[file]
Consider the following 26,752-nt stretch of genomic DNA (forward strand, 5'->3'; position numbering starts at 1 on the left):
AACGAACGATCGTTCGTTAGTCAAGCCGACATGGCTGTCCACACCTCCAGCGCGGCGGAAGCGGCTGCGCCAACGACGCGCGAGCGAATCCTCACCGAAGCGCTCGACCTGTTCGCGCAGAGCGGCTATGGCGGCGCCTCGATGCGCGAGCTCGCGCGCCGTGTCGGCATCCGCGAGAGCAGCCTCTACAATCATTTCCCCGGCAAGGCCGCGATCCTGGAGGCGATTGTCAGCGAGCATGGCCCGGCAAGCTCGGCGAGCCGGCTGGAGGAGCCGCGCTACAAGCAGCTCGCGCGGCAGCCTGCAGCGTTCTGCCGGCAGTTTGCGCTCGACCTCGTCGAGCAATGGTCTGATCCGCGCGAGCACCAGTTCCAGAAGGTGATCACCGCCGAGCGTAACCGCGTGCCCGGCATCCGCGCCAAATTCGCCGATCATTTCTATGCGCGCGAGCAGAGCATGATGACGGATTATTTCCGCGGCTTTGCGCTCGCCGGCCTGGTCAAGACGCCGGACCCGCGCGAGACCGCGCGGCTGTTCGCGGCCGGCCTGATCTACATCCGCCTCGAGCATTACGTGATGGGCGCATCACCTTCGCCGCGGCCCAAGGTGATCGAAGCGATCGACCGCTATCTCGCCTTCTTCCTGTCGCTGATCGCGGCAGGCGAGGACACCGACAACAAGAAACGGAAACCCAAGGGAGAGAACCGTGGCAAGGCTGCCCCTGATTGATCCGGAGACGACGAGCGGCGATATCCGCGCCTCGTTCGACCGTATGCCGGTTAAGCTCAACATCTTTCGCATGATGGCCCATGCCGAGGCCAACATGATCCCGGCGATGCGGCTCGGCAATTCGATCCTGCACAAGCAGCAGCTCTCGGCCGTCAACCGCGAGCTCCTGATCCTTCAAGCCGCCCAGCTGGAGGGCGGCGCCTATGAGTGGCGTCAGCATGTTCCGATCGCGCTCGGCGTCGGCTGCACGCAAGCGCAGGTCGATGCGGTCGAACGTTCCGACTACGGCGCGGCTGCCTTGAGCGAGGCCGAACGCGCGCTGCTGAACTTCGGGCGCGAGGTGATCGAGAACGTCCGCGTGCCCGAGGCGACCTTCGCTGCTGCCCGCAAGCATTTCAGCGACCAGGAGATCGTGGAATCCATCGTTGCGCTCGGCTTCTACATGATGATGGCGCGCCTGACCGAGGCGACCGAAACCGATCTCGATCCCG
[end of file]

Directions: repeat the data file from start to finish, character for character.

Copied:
Consider the following 26,752-nt stretch of genomic DNA (forward strand, 5'->3'; position numbering starts at 1 on the left):
AACGAACGATCGTTCGTTAGTCAAGCCGACATGGCTGTCCACACCTCCAGCGCGGCGGAAGCGGCTGCGCCAACGACGCGCGAGCGAATCCTCACCGAAGCGCTCGACCTGTTCGCGCAGAGCGGCTATGGCGGCGCCTCGATGCGCGAGCTCGCGCGCCGTGTCGGCATCCGCGAGAGCAGCCTCTACAATCATTTCCCCGGCAAGGCCGCGATCCTGGAGGCGATTGTCAGCGAGCATGGCCCGGCAAGCTCGGCGAGCCGGCTGGAGGAGCCGCGCTACAAGCAGCTCGCGCGGCAGCCTGCAGCGTTCTGCCGGCAGTTTGCGCTCGACCTCGTCGAGCAATGGTCTGATCCGCGCGAGCACCAGTTCCAGAAGGTGATCACCGCCGAGCGTAACCGCGTGCCCGGCATCCGCGCCAAATTCGCCGATCATTTCTATGCGCGCGAGCAGAGCATGATGACGGATTATTTCCGCGGCTTTGCGCTCGCCGGCCTGGTCAAGACGCCGGACCCGCGCGAGACCGCGCGGCTGTTCGCGGCCGGCCTGATCTACATCCGCCTCGAGCATTACGTGATGGGCGCATCACCTTCGCCGCGGCCCAAGGTGATCGAAGCGATCGACCGCTATCTCGCCTTCTTCCTGTCGCTGATCGCGGCAGGCGAGGACACCGACAACAAGAAACGGAAACCCAAGGGAGAGAACCGTGGCAAGGCTGCCCCTGATTGATCCGGAGACGACGAGCGGCGATATCCGCGCCTCGTTCGACCGTATGCCGGTTAAGCTCAACATCTTTCGCATGATGGCCCATGCCGAGGCCAACATGATCCCGGCGATGCGGCTCGGCAATTCGATCCTGCACAAGCAGCAGCTCTCGGCCGTCAACCGCGAGCTCCTGATCCTTCAAGCCGCCCAGCTGGAGGGCGGCGCCTATGAGTGGCGTCAGCATGTTCCGATCGCGCTCGGCGTCGGCTGCACGCAAGCGCAGGTCGATGCGGTCGAACGTTCCGACTACGGCGCGGCTGCCTTGAGCGAGGCCGAACGCGCGCTGCTGAACTTCGGGCGCGAGGTGATCGAGAACGTCCGCGTGCCCGAGGCGACCTTCGCTGCTGCCCGCAAGCATTTCAGCGACCAGGAGATCGTGGAATCCATCGTTGCGCTCGGCTTCTACATGATGATGGCGCGCCTGACCGAGGCGACCGAAACCGATCTCGATCCCG